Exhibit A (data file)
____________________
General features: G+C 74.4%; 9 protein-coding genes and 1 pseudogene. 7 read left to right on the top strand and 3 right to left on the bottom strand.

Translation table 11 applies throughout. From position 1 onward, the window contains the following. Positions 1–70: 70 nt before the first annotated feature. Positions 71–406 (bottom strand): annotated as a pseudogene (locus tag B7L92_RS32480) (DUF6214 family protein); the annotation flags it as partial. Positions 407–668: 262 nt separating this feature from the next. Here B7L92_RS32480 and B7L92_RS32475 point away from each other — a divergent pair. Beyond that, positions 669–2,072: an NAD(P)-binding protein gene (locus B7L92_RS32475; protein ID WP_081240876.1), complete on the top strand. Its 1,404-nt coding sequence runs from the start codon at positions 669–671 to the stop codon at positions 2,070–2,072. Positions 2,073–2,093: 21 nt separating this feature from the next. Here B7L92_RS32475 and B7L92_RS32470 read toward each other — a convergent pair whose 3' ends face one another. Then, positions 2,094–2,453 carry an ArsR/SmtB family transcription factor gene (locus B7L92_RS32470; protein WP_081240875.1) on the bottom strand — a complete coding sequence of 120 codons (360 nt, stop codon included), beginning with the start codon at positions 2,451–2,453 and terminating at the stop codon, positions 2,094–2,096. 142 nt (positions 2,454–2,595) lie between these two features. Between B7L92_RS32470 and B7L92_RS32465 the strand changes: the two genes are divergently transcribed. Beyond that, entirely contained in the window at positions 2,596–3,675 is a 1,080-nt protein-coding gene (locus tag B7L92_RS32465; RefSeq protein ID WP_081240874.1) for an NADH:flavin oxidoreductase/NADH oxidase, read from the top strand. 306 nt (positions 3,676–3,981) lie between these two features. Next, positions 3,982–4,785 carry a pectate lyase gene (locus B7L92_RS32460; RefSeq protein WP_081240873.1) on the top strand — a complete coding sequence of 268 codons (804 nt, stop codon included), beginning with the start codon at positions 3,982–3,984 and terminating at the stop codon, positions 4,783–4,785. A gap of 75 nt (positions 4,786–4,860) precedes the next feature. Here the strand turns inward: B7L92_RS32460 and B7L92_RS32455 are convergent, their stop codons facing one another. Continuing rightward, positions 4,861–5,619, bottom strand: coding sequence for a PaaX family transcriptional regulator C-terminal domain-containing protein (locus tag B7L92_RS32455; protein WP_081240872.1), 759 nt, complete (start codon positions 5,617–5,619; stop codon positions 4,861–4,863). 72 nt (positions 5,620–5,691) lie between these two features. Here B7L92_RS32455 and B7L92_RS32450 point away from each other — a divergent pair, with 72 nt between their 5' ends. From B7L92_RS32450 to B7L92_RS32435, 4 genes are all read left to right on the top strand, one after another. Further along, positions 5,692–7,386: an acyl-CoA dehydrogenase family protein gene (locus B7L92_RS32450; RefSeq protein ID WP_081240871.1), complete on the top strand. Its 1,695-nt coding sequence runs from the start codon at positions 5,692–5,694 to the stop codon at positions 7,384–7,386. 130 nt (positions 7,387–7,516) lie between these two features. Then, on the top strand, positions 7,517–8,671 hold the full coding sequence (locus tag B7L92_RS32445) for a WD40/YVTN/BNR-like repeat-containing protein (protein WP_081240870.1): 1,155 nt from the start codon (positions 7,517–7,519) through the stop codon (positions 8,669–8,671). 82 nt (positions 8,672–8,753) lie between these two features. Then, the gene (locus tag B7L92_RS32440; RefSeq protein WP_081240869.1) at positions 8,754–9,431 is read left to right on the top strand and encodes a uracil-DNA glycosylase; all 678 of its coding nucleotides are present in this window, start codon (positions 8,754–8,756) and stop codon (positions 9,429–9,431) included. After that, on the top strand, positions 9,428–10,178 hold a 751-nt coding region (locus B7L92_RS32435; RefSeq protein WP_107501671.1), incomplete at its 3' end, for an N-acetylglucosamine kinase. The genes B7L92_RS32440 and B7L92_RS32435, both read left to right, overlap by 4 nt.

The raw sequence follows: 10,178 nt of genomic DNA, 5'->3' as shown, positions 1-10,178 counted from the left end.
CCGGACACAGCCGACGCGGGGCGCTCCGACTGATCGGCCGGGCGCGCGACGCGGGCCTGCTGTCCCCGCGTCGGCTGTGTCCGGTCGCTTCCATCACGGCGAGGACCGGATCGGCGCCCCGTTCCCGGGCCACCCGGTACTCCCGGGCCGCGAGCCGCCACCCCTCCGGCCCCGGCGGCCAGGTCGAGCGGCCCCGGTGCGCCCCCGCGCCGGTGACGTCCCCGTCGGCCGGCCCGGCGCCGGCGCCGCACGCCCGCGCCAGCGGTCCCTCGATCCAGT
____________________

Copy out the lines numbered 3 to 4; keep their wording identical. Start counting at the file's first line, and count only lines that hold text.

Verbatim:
The raw sequence follows: 10,178 nt of genomic DNA, 5'->3' as shown, positions 1-10,178 counted from the left end.
CCGGACACAGCCGACGCGGGGCGCTCCGACTGATCGGCCGGGCGCGCGACGCGGGCCTGCTGTCCCCGCGTCGGCTGTGTCCGGTCGCTTCCATCACGGCGAGGACCGGATCGGCGCCCCGTTCCCGGGCCACCCGGTACTCCCGGGCCGCGAGCCGCCACCCCTCCGGCCCCGGCGGCCAGGTCGAGCGGCCCCGGTGCGCCCCCGCGCCGGTGACGTCCCCGTCGGCCGGCCCGGCGCCGGCGCCGCACGCCCGCGCCAGCGGTCCCTCGATCCAGT